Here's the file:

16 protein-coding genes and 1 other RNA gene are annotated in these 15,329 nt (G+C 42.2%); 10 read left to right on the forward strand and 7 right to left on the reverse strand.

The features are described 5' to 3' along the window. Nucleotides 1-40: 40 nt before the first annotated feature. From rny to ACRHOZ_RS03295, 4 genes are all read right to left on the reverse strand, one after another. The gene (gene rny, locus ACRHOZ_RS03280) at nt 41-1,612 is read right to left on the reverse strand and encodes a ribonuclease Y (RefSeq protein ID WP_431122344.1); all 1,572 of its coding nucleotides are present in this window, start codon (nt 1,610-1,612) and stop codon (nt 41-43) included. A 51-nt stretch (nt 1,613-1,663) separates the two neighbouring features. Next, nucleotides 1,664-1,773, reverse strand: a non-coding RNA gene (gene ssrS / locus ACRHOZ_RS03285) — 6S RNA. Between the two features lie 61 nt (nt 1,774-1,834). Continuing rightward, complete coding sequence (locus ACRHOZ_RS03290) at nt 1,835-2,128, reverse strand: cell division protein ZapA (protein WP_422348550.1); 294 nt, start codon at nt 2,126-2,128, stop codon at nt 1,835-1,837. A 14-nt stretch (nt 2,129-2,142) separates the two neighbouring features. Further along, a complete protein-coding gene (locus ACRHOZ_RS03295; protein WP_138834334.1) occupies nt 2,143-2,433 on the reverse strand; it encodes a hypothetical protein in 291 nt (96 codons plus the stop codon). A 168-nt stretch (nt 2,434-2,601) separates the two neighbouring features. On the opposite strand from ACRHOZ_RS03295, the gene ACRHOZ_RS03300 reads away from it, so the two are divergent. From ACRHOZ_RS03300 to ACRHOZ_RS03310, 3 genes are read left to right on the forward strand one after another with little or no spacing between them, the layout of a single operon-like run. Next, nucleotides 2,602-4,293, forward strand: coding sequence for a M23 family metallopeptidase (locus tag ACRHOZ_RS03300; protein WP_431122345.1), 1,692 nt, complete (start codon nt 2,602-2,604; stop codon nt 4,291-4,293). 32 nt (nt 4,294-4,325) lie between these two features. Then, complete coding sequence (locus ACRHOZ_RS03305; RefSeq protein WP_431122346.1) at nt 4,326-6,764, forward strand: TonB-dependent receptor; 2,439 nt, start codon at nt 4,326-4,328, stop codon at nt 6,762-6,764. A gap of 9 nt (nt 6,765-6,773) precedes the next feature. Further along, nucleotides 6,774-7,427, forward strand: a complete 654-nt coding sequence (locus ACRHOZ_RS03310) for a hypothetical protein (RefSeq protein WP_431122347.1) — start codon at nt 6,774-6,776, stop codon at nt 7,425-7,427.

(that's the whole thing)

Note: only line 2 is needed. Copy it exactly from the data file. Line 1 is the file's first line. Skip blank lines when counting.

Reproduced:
The features are described 5' to 3' along the window. Nucleotides 1-40: 40 nt before the first annotated feature. From rny to ACRHOZ_RS03295, 4 genes are all read right to left on the reverse strand, one after another. The gene (gene rny, locus ACRHOZ_RS03280) at nt 41-1,612 is read right to left on the reverse strand and encodes a ribonuclease Y (RefSeq protein ID WP_431122344.1); all 1,572 of its coding nucleotides are present in this window, start codon (nt 1,610-1,612) and stop codon (nt 41-43) included. A 51-nt stretch (nt 1,613-1,663) separates the two neighbouring features. Next, nucleotides 1,664-1,773, reverse strand: a non-coding RNA gene (gene ssrS / locus ACRHOZ_RS03285) — 6S RNA. Between the two features lie 61 nt (nt 1,774-1,834). Continuing rightward, complete coding sequence (locus ACRHOZ_RS03290) at nt 1,835-2,128, reverse strand: cell division protein ZapA (protein WP_422348550.1); 294 nt, start codon at nt 2,126-2,128, stop codon at nt 1,835-1,837. A 14-nt stretch (nt 2,129-2,142) separates the two neighbouring features. Further along, a complete protein-coding gene (locus ACRHOZ_RS03295; protein WP_138834334.1) occupies nt 2,143-2,433 on the reverse strand; it encodes a hypothetical protein in 291 nt (96 codons plus the stop codon). A 168-nt stretch (nt 2,434-2,601) separates the two neighbouring features. On the opposite strand from ACRHOZ_RS03295, the gene ACRHOZ_RS03300 reads away from it, so the two are divergent. From ACRHOZ_RS03300 to ACRHOZ_RS03310, 3 genes are read left to right on the forward strand one after another with little or no spacing between them, the layout of a single operon-like run. Next, nucleotides 2,602-4,293, forward strand: coding sequence for a M23 family metallopeptidase (locus tag ACRHOZ_RS03300; protein WP_431122345.1), 1,692 nt, complete (start codon nt 2,602-2,604; stop codon nt 4,291-4,293). 32 nt (nt 4,294-4,325) lie between these two features. Then, complete coding sequence (locus ACRHOZ_RS03305; RefSeq protein WP_431122346.1) at nt 4,326-6,764, forward strand: TonB-dependent receptor; 2,439 nt, start codon at nt 4,326-4,328, stop codon at nt 6,762-6,764. A gap of 9 nt (nt 6,765-6,773) precedes the next feature. Further along, nucleotides 6,774-7,427, forward strand: a complete 654-nt coding sequence (locus ACRHOZ_RS03310) for a hypothetical protein (RefSeq protein WP_431122347.1) — start codon at nt 6,774-6,776, stop codon at nt 7,425-7,427.